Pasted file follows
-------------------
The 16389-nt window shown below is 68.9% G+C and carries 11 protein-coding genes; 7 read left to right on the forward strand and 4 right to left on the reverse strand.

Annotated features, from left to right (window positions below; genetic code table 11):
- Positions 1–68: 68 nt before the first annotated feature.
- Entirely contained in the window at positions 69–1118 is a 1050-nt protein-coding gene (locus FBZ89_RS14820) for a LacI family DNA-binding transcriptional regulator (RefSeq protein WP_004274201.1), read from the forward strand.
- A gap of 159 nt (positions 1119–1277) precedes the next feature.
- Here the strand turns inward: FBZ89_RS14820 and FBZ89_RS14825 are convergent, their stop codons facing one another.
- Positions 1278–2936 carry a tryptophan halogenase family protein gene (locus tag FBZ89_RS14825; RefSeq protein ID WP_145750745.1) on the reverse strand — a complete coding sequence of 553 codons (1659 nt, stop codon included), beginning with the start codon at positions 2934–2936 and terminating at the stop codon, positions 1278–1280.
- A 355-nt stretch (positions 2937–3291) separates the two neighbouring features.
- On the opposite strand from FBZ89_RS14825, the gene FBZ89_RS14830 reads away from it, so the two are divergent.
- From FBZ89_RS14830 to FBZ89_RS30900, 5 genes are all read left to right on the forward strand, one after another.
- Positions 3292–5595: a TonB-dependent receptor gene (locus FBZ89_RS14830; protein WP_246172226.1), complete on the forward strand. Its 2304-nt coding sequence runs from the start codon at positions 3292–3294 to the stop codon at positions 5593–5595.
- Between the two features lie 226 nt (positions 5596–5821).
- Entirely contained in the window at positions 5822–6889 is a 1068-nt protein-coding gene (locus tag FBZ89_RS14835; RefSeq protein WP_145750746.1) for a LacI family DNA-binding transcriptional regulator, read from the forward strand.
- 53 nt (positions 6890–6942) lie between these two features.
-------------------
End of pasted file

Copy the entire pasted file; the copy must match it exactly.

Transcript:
The 16389-nt window shown below is 68.9% G+C and carries 11 protein-coding genes; 7 read left to right on the forward strand and 4 right to left on the reverse strand.

Annotated features, from left to right (window positions below; genetic code table 11):
- Positions 1–68: 68 nt before the first annotated feature.
- Entirely contained in the window at positions 69–1118 is a 1050-nt protein-coding gene (locus FBZ89_RS14820) for a LacI family DNA-binding transcriptional regulator (RefSeq protein WP_004274201.1), read from the forward strand.
- A gap of 159 nt (positions 1119–1277) precedes the next feature.
- Here the strand turns inward: FBZ89_RS14820 and FBZ89_RS14825 are convergent, their stop codons facing one another.
- Positions 1278–2936 carry a tryptophan halogenase family protein gene (locus tag FBZ89_RS14825; RefSeq protein ID WP_145750745.1) on the reverse strand — a complete coding sequence of 553 codons (1659 nt, stop codon included), beginning with the start codon at positions 2934–2936 and terminating at the stop codon, positions 1278–1280.
- A 355-nt stretch (positions 2937–3291) separates the two neighbouring features.
- On the opposite strand from FBZ89_RS14825, the gene FBZ89_RS14830 reads away from it, so the two are divergent.
- From FBZ89_RS14830 to FBZ89_RS30900, 5 genes are all read left to right on the forward strand, one after another.
- Positions 3292–5595: a TonB-dependent receptor gene (locus FBZ89_RS14830; protein WP_246172226.1), complete on the forward strand. Its 2304-nt coding sequence runs from the start codon at positions 3292–3294 to the stop codon at positions 5593–5595.
- Between the two features lie 226 nt (positions 5596–5821).
- Entirely contained in the window at positions 5822–6889 is a 1068-nt protein-coding gene (locus tag FBZ89_RS14835; RefSeq protein WP_145750746.1) for a LacI family DNA-binding transcriptional regulator, read from the forward strand.
- 53 nt (positions 6890–6942) lie between these two features.